If you are having thoughts of suicide, please know that you are not alone. If you are in danger of acting on suicidal thoughts, call 911. For support and resources, call the National Suicide Prevention Lifeline at 800-273-8255 or text 741-741 for the Crisis Text Line.
Conrad Roy died by suicide in Massachusetts in 2014, after repeated attempts the 18-year-old had made to take his own life. Roy, who had filmed video diaries documenting his social anxiety and depression, had struggled with his mental health after his parents’ divorce. He’d also endured physical punishment from his father so severe that on one occasion a police report was filed. At the time of his death, Roy was reportedly taking an antidepressant known to increase the risk of suicidal ideation in teenagers. In other words, multiple factors could have contributed to Roy’s tragic death. The narrative surrounding it, though, focused almost exclusively on one lurid and appalling element: Roy’s girlfriend, Michelle Carter, had encouraged him to end his life, badgering him with messages in his final days that seemed hectoring, even coercive.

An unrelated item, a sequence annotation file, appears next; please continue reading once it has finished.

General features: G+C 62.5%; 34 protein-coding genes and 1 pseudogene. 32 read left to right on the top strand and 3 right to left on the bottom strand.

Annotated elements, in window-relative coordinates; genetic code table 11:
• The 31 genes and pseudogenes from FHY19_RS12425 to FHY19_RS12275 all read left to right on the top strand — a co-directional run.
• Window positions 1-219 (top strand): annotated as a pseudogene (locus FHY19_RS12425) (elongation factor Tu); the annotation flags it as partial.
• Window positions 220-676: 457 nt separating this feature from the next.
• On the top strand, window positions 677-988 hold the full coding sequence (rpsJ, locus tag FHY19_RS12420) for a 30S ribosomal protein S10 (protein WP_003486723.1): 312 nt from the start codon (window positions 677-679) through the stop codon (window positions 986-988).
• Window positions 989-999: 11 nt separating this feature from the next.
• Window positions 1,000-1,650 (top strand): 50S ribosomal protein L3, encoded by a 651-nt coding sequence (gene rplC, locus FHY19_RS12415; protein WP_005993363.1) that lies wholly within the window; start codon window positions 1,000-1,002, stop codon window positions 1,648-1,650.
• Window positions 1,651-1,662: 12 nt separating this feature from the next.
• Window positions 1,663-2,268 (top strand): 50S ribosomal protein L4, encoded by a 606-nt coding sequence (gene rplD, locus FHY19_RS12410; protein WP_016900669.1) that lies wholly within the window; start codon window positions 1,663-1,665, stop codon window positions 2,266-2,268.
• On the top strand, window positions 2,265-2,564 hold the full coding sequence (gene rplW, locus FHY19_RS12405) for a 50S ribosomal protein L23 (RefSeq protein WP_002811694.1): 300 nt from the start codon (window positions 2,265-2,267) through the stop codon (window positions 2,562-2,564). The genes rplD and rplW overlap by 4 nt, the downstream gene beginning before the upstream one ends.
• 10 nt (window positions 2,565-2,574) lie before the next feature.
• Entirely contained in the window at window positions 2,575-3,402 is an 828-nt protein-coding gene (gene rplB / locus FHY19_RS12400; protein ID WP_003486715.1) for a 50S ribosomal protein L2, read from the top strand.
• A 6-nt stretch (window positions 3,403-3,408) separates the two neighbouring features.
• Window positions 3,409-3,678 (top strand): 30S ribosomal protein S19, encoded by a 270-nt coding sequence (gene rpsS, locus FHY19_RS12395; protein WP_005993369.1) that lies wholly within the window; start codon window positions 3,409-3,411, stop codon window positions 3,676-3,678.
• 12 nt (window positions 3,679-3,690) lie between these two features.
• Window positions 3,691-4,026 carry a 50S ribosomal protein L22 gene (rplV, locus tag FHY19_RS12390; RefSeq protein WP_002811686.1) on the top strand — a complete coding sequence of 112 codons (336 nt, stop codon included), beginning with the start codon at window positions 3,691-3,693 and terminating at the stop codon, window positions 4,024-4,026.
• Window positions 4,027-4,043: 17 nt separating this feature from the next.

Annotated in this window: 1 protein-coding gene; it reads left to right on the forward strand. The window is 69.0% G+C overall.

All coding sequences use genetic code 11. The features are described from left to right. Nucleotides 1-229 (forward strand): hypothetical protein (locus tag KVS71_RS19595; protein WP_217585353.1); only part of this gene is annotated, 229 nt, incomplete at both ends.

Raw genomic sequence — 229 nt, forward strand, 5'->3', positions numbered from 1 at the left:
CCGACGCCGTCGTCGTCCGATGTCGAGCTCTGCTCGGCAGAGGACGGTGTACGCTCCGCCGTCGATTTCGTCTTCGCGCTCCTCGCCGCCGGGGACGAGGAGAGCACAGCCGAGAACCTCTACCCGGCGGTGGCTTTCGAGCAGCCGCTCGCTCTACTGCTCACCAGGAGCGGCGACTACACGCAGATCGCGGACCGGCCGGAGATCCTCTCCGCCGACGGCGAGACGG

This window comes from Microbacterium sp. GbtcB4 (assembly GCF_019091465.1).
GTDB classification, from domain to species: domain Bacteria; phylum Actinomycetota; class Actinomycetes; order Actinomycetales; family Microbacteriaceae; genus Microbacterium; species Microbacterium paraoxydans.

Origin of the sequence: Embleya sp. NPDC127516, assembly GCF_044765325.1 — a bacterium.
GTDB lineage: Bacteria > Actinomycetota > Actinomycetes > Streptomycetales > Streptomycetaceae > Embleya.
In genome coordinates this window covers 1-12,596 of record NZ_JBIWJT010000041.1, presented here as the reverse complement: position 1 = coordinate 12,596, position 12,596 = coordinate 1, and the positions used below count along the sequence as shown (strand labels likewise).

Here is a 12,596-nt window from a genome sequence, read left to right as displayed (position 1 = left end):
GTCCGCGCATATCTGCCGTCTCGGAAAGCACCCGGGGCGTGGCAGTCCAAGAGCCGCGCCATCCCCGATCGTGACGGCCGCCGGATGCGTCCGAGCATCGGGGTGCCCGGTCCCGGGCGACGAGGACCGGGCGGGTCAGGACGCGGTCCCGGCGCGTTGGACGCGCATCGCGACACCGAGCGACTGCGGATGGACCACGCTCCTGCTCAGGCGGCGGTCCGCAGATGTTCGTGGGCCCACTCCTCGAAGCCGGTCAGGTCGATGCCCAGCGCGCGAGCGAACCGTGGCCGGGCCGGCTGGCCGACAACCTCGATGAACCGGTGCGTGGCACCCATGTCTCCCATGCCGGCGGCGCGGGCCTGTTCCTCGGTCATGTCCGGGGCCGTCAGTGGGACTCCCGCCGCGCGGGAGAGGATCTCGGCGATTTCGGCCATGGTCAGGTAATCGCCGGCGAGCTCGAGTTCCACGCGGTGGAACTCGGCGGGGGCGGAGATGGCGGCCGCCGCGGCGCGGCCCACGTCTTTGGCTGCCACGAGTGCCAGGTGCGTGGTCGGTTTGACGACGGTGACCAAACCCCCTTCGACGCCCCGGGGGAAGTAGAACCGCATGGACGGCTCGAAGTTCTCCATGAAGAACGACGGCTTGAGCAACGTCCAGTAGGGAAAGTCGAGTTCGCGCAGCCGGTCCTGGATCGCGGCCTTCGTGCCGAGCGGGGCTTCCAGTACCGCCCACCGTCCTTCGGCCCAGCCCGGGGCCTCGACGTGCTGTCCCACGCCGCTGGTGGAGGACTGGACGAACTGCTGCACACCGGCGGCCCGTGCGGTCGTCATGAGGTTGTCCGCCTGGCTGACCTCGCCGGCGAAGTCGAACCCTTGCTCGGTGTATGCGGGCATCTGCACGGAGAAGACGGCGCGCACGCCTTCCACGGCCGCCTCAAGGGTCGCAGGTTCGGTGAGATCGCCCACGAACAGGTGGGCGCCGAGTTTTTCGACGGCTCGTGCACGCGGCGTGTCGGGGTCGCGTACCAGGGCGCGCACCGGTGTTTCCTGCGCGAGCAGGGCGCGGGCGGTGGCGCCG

Carter’s perceived culpability in Roy’s death led to her arrest for involuntary manslaughter, and to a charged debate over whether speech could equal violence under the law. She also sparked a rash of news stories focusing on the most sensational aspects of the case, mining the thousands of text messages Carter and Roy exchanged over two years for the most egregious examples of her endorsement of his plan to kill himself. She suggested methods. (“Drink bleach.” “Hang yourself jump off a building stab yourself idk theres lots of ways.”) She encouraged him not to keep putting things off. (“You can’t think about it. You just have to do it.”) She even seemed to position herself as someone who could benefit from the attention that would be given to Roy’s death. (“If you’re gonna do a last tweet can it be about me.”)